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High School Students with Special Needs Gain Work Experience at Davidson

Shamiya Cherry
Junior Shamiya Cherry typically wipes off tables in the dining room or stacks plate in the dish room, but occasionally gets to work in the kitchen as well.

For nearly two hours every Monday, Wednesday and Friday morning, 17 Mooresville High School special needs students arrive at Davidson to work alongside employees in Vail Commons, Lula Bell Houston Laundry and Alvarez College Union.

The students complete a variety of tasks, including cleaning dishes, wiping tables, sweeping floors, cleaning laundry machines and sorting laundry bags. In addition to gaining work experience, they are meeting a graduation requirement.

Each of the students looks forward to some aspect of their work. Senior Nick Wise, a self-proclaimed neat freak, loves to leave the union spotless. Junior Andreas Cote especially enjoys the walk from the bus to campus because it allows him to get out and exercise. Like most of the high school students, his favorite day is Friday, when they get to eat lunch in Vail Commons.

The high school students also enjoy the strong personal connections they've made at Davidson. "I like helping the people here and talking to Ms. Glenda in the laundry," said junior Caleb Carter. "She's always smiling and talks to me about my schoolwork and what I did over the weekend."

Tammy Wolfe
Tammy Wolfe is one of the high school teachers that supervise the students while they’re working.

As a primary partner, Davidson has committed resources to the program. For the past four years, Allison Melton, assistant director of Vail Commons, has supervised the students, providing instruction and guidance.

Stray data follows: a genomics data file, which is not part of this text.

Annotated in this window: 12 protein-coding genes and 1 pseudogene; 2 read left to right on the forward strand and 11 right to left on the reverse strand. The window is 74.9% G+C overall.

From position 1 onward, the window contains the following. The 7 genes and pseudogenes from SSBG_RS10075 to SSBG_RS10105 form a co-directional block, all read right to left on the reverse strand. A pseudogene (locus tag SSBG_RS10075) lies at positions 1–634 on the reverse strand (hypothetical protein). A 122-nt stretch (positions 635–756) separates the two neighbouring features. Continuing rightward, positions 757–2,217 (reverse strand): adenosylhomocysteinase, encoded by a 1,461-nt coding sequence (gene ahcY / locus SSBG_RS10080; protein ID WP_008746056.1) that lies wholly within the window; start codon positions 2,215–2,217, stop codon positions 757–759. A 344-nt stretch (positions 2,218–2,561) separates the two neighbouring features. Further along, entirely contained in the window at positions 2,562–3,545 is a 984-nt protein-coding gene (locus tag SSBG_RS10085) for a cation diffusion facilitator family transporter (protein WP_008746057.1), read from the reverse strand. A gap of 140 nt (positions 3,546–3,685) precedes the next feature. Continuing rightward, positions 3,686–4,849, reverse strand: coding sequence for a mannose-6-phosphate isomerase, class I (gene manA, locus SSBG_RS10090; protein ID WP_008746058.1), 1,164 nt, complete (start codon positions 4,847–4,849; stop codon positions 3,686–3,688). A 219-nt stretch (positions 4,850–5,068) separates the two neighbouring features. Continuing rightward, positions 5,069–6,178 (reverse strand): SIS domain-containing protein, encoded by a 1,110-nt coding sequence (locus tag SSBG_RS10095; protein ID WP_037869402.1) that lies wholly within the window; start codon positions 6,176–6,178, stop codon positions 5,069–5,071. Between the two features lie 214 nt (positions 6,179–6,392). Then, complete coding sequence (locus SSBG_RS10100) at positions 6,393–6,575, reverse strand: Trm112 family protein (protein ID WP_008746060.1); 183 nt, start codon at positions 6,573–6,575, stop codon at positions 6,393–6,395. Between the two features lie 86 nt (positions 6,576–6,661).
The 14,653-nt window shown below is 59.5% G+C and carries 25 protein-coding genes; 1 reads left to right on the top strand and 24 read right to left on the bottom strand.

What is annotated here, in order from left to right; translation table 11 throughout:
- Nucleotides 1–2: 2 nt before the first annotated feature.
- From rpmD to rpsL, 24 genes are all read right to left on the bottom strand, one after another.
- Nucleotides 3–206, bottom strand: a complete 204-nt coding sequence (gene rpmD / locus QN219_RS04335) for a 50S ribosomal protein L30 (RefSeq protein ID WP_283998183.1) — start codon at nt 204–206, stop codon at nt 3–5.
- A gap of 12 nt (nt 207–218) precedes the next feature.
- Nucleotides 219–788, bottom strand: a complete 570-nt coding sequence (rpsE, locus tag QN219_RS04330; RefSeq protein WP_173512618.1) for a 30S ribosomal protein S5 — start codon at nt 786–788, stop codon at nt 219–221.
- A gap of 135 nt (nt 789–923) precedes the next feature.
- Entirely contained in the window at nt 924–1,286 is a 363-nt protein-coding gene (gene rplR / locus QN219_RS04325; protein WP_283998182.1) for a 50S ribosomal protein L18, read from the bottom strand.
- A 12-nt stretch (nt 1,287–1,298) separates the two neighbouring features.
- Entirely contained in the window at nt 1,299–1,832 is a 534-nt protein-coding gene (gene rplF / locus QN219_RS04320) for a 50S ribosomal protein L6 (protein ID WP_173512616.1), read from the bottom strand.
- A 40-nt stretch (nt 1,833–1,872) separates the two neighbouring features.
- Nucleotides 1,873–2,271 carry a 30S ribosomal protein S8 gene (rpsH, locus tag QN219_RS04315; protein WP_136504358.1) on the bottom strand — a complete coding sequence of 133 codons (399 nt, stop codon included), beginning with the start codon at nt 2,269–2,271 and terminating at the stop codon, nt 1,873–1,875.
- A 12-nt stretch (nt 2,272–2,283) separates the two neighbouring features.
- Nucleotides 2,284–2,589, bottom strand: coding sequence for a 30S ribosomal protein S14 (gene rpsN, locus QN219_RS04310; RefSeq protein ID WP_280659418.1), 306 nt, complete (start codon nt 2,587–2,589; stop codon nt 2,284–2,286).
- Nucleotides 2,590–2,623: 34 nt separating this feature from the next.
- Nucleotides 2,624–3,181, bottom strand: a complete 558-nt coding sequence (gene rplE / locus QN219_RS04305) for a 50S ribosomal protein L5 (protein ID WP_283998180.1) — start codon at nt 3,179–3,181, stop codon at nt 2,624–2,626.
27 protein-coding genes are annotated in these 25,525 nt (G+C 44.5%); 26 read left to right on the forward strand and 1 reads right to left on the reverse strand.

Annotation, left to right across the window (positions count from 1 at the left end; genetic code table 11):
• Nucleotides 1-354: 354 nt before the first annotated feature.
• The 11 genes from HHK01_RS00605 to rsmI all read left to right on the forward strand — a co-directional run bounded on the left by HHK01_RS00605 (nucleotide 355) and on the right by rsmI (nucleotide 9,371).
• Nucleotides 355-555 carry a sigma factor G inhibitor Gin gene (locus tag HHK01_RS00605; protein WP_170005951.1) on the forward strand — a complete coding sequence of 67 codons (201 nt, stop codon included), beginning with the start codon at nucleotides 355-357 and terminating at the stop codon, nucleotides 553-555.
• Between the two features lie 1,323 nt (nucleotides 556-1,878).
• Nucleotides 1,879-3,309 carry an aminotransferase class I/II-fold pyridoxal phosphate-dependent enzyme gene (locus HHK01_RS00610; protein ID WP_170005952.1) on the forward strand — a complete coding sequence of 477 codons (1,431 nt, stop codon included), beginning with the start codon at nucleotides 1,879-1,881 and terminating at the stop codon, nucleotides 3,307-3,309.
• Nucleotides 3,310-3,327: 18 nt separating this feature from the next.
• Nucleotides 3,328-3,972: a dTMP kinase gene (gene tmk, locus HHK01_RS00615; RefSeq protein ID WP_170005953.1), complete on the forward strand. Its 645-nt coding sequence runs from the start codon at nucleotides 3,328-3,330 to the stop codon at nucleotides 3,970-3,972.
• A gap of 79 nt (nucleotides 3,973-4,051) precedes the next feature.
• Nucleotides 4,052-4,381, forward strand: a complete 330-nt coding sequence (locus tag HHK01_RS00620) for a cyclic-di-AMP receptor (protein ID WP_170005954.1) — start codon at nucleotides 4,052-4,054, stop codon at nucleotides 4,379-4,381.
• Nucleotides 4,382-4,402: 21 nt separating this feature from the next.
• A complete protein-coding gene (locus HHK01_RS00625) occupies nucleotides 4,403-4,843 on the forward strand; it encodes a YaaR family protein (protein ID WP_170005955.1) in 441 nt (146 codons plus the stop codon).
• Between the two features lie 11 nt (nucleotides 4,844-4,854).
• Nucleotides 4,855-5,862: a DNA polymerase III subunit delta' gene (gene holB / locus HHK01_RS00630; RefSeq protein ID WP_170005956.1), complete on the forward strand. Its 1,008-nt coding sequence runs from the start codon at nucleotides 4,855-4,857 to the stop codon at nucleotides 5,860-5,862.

"We really appreciate them coming here," she said. "We have a lot to do and they've been a big help, so everyone is grateful for our relationship with the school. We're always excited when they come in."

At the beginning of each academic year, Mooresville High School Exceptional Student Teacher Yevette Peveler meets with college staff to identify assignments and match students to the assignments. Three teachers-one for each job location-accompany the students to campus.

"They're gaining employable skills that will help them get jobs in similar areas," Peveler said. "The Davidson employees fully take the students under their wings and teach them everything they need to know. It's amazing how they embrace the students and maintain high expectations for them."

The partnership began 14 years ago, when Peveler's predecessor, Melanie Morrison, approached Dee Phillips, director of dining services, about finding an outlet to provide special needs students with job training. It began with Vail Commons but quickly expanded.

More broadly, the partnership comprises part of the occupational course of studies program, one of two paths toward a diploma in North Carolina. The program is designed for students with mild to moderate disabilities and requires four of the 28 credits for graduation to be career technical education credits, plus job training hours.

Andreas Cote
Many students get the opportunity to work in various positions around campus. Here, junior Andreas Cote is sorting bags of washed laundry.

Students also must complete a senior project in which they choose a career of interest, set up an after-school internship, and conduct research and interviews to complete a paper. After four years of work, they compile their work and deliver a 15-minute presentation to a panel of judges from the community.

Bonnie Dunavent, associate director of dining services, has witnessed how the students change during her 13 years at Davidson.

"You can see it from the first day until they finish the program. They learn about responsibility and all that is necessary for a first-time employee. By the end, you can really tell that they have more confidence and take pride in their work," she said.

At the end of each semester students have the opportunity to share what they've learned and accomplished with their families and the community at a breakfast.

Peveler said that beyond hearing about the students' phenomenal experiences, she has noticed first-hand that they're picking up on little things that apply to school and everyday life. For instance, one student informed her that a pot handle should be turned inward, while another suggested that they buy separate cutting boards for meat and produce.

"The people at Davidson have taught me everything I know about cleaning and have helped me gain experience that I can put on a résumé so that I'll be able to get a job after graduation. I feel very thankful," junior Shamiya Cherry said.